Lung Cancer information


Our body is made up of many different types of cells. Bodyalso tightly controls the production of new cells when they are needed. Cancerdevelops when certain cells escape from our body’s control and start to change.These abnormal cells, also called cancer cells, than start to increase and growin the form of a lump, which is called a tumor. Here you will find a described study on lung cancer information.


Malignant tumors are those, what we know as ‘cancer’ – theyhave the tendency to grow quickly and can spread around the body to otherorgans also.

Benign tumors usually grow very slowly, if at all, and do not spread. However, they can make people ill by pressing some important parts of the body.

Most lung cancers develop in the airways that carry air inand out of our lungs. But they can also start in the lung tissue itself. If thecancer starts in our lung, it is called primary lung cancer. If it has startedin another part of our body and spread to affect our lung, it is calledsecondary lung cance


All cells in the body contain the genetic material called deoxyribonucleic acid (DNA). A mature cell divides into two new cells every time, but its DNA is exactly duplicated. New generated cells are copies of the original cell, identical in every way. In this way, our bodies continually replenish themselves. Old cells die off and the next generation replaces them and it is and ongoing process of our bodies.

A cancer begins with an error, or mutation, in a cell’s DNA. DNA mutations can be caused by the normal aging process or through environmental factors, such as cigarette smoke, breathing in asbestos fibers, and to exposure to radon gas.


There are many different types of lung cancer. Here are two main types of lung cancer information: 

Small cell lung cancer (SCLC): About 15 percent of lung cancer cases are SCLC. Small cell lung cancer grows quickly and is often at an advanced stage when it is diagnosed.

Non – small cell lung cancer (NSCLC): About 85 percent of cases are NSCLC. Non – small cell lung cancer is actually a group of different types of cancers, including adenocarcinoma, squamous cell carcinoma and large cell carcinoma. These cancers grow more slowly and are usually diagnosed at a stage where they can be removed by an operation.


Anyone can develop lung cancer, but around 85 percent of cases occur in people who smoke or who used to smoke. The risk of getting lung cancer increases with the total number of cigarettes you have smoked. If one stops smoking, the risk gets less over time. Breathing in other people’s smoke over a long period of time can increase your risk of getting lung cancer. The condition usually affects people who are aged 60 – 80. Young people can develop lung cancer, but this is rare. Smoking accounts for about 30% of all cancer deaths. Lung cancer is a leading cause of cancer death in both men and women. Not only does smoking increase the risk for lung cancer, it is also a risk factor for cancers of the: 1- Mouth, 2- Cervix, 3-Pancreas, 4- Kidney, 5- Stomach, 6-Bladder, 7- Liver, 8- Myeloid Leukemia, 9- Colon/Rectum, 10- Pharynx (Throat), 11- Larynx (Voice Box) and 12- Oesophagus(Swallowing Tube).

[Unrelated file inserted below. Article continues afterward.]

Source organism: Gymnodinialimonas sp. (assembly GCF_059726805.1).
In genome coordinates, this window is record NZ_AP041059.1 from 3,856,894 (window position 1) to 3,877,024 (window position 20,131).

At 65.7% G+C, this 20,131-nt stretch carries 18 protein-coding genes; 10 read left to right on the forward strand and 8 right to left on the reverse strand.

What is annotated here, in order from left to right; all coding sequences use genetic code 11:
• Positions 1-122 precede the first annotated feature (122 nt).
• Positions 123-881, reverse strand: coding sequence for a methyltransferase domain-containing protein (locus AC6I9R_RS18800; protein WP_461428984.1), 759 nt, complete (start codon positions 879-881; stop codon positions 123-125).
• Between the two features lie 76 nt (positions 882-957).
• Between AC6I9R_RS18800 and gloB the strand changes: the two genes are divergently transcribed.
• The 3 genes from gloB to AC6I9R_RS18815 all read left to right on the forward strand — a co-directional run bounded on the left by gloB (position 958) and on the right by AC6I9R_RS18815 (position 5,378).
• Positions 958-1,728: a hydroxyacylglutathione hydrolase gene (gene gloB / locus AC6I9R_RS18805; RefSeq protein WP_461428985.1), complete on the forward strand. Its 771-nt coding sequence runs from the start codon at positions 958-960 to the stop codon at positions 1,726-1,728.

Lung Cancer Information

 Cigarettes, cigars, pipes and other types of smokeless tobaccos all cause cancer. There is no safe way to use tobacco.

Smoking damages the airways and small air sacs in our lungs. This damage starts early in smokers and lung function continues to worsen as long as the person smokes. Still, it may take years for the problem to become noticeable enough for lung disease to be diagnosed. Smoking makes pneumonia and asthma even worse. It also causes many other lung diseases that can be as bad as lung cancer.

Non – smokers are more likely to develop one particular type of lung cancer – adenocarcinoma.


  • A cough that lasts more than three weeks
  • Feeling out of breath
  • Wheezing from one side of chest (this might make itdifficult to sleep on one side)
  • Blood in mucus or phlegm
  • Pain
  • Weight loss

Conclusion Note

If symptoms are caused by lung cancer, a tumor can usuallybe detected on your chest X-ray. However, in up to 20 percent of lung cancercases, the X-ray looks normal. One might need further specialized investigationsuch as CT scan, Bronchoscopy/EBUS and PET – CT scan to diagnose Cancer. The treatment optionsdepending on the stage of lung cancer could be in form of surgery, Radiotherapyand chemotherapy.

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